> >Why do I think they should be deprecated? Because they introduce
> an element
> >of processing into a data model -- Bag, Seq, and Alt do imply processing.
> >They can be replaced by typed nodes, so don't add anything other
> than this
> >processing semantics (though I know Pat hates me using that term -- sorry
> >but it is processing, and semantics is meaning). Worse, though, is this
> >inconsistency between what you're releasing as a spec, and what the team
> >members are saying out in the world.
> Who has been saying what.  My take on this is (from a drafted
> suggestion to
> clarify this in schema)
> [[
> Three different kinds of container are defined. Whilst the formal
> semantics
> of all three classes of container are identical; they are ordered
> sequences, different classes may be used to indicate further
> information to
> a human reader. An rdf:Bag is used to indicate that the order of
> members of
> the container is not significant. An rdf:Seq is used to indicate that the
> order of the members of the container is significant. An rdf:Alt
> container
> is used to indicate that typical processing of the container will be to
> select one of the members.
> ]]

Shelley puts gun to head and shoots self.

> is is very rough and needs tidying up but does that make sense to
> you?  Does that differ from what other folks are saying?
> >If you can't back something, and can't stay silent on same, then
> deprecate
> >it. However, if the majority of you feel that the construct is good, and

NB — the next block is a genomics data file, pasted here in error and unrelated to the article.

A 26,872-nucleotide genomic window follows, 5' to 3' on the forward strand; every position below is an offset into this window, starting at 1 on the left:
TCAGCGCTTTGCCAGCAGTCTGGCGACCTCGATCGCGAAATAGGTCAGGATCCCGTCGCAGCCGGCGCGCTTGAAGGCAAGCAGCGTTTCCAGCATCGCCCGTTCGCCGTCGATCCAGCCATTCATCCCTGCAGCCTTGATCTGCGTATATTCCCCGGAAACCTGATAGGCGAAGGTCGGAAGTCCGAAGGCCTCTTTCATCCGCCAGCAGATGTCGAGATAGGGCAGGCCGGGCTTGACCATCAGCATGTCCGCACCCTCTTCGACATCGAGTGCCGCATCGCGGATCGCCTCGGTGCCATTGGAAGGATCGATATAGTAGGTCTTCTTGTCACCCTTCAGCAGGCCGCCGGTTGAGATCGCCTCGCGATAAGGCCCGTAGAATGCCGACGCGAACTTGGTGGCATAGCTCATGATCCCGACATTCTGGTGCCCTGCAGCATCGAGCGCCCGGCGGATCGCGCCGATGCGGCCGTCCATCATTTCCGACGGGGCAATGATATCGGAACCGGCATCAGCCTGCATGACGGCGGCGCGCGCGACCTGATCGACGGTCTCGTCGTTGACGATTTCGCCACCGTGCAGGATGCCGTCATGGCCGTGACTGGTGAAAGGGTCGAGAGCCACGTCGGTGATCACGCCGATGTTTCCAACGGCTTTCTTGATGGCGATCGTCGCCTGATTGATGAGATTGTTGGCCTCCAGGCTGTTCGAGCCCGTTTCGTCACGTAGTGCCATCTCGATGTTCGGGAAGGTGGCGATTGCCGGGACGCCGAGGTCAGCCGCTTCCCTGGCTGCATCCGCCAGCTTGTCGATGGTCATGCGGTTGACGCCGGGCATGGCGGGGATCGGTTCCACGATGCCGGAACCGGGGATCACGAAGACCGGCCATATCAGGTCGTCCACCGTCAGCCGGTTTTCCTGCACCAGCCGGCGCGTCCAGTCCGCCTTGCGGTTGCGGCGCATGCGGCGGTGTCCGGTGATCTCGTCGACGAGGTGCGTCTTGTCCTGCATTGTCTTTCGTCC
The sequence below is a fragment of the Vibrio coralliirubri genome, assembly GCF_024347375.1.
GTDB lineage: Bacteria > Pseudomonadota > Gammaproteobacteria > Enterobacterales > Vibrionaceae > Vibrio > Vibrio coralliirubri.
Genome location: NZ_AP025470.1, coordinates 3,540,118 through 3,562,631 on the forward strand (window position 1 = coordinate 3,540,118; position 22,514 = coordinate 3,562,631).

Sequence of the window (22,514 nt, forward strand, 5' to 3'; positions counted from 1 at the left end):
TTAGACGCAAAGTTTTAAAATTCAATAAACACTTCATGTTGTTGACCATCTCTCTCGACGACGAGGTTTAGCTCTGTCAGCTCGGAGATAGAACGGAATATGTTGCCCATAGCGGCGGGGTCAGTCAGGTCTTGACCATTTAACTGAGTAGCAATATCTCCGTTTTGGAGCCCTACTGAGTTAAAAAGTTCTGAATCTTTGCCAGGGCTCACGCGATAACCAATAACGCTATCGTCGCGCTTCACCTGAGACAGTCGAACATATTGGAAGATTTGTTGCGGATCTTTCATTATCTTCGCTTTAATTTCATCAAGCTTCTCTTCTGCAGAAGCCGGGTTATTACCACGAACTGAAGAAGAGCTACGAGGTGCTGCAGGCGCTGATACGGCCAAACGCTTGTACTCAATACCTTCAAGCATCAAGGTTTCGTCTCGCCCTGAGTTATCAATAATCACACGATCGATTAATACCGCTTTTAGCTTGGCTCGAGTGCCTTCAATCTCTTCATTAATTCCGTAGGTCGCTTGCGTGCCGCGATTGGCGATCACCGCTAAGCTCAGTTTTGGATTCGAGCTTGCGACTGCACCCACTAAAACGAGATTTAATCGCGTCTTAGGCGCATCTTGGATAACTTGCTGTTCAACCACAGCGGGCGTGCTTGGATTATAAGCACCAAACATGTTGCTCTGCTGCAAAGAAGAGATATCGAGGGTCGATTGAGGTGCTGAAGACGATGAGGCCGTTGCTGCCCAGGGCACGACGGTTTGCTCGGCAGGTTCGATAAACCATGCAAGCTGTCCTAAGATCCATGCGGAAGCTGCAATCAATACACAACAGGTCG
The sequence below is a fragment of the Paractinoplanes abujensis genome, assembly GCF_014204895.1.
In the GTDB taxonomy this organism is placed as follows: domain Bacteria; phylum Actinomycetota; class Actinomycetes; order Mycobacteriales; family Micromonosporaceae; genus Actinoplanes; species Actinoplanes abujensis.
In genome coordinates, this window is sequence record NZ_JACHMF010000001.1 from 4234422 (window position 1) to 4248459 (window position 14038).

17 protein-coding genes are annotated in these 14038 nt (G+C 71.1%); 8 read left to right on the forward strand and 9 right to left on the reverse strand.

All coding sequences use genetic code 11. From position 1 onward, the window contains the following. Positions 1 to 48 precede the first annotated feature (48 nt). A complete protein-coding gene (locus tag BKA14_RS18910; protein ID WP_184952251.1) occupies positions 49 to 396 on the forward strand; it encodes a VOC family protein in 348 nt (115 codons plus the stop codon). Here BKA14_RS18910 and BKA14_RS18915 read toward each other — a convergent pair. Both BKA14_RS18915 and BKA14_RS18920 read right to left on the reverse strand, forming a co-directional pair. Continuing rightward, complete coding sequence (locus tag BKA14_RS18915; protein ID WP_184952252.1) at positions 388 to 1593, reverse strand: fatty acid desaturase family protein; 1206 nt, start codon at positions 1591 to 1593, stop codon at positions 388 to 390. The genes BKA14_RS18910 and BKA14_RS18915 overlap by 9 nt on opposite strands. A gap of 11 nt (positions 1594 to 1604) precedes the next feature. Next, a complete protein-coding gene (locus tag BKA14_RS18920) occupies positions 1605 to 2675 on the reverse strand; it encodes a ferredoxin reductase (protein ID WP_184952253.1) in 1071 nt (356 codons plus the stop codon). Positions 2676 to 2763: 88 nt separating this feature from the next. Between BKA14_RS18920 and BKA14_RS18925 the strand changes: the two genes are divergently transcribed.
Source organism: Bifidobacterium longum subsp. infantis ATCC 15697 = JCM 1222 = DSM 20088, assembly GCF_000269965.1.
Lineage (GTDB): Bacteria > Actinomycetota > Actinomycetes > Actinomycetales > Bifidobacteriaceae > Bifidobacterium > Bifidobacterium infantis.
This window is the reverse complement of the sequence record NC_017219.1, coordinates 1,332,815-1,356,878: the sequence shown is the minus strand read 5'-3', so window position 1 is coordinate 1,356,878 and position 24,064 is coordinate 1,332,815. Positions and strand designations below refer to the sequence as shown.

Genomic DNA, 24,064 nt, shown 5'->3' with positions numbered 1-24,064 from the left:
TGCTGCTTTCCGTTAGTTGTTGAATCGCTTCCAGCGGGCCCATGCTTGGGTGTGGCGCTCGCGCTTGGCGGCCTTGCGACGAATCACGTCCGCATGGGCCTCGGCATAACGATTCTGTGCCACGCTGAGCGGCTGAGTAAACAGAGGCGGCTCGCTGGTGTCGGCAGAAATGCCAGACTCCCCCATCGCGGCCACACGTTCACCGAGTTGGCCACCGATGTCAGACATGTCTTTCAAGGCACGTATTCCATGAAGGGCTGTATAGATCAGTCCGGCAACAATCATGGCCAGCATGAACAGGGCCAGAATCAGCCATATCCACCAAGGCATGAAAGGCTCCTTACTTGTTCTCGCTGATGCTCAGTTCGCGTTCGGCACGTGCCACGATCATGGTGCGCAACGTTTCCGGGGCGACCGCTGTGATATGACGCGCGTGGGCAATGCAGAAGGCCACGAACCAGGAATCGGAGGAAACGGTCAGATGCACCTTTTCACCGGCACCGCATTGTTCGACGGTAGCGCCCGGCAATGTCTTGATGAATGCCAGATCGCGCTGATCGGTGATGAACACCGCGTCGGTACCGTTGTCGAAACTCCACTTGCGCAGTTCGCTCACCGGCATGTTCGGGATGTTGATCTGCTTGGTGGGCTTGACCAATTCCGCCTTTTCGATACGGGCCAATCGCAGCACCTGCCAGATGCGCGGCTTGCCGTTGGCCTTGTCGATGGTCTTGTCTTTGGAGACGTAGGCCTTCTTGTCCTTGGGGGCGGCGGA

> >sound, and only a few of you don't like it, then document the
> disagreements,
> >but reassure the audience that the construct is not going away. Not only
> >will the construct be clearly defined, but the WG's opinions, and the W3C
> >official stand on same will be, also.
> >
> >Is this necessary for all specs? Not at all, but it sure seems
> to be needed
> >for this spec.
> >
> >The working group is delivering more than cleaned up and clarified
> >documents -- it's also providing a W3C official stand on how a
> specification
> >will be implemented and used. Any fudging on this will leave us worse off
> >than before.
> No there I must disagree with you.  We do not say anything about how to
> implement.  We define no processing model.  I agree with you it would be
> good to have one, but that is just one of the many things we have not
> done.  We define the syntax of the (ok 2) language, we provide a
> specification of the semantics of the language and a guide on how
> to write
> the things you want to say in it.  But that is all we do.  And it has
> bl**dy well exhausted me working with these guys to get that far.

And I know you all have worked your butts off here (can I say 'butt' in a
W3C mailing list?) I respect that. But I'm literally between a rock and a
hard place -- between the average Joe wanting to use RDF for a door factory
in Wisconsin, and those in white coats who see RDF as the cornerstone for
some grand, esoteric semantic web. And, in some way, I have to define what
is the "Practical" aspects of RDF.

Sorry, Brian. I'll end these discussions. It's up to me to muddle through

Received on Thursday, 21 November 2002 13:35:43 UTC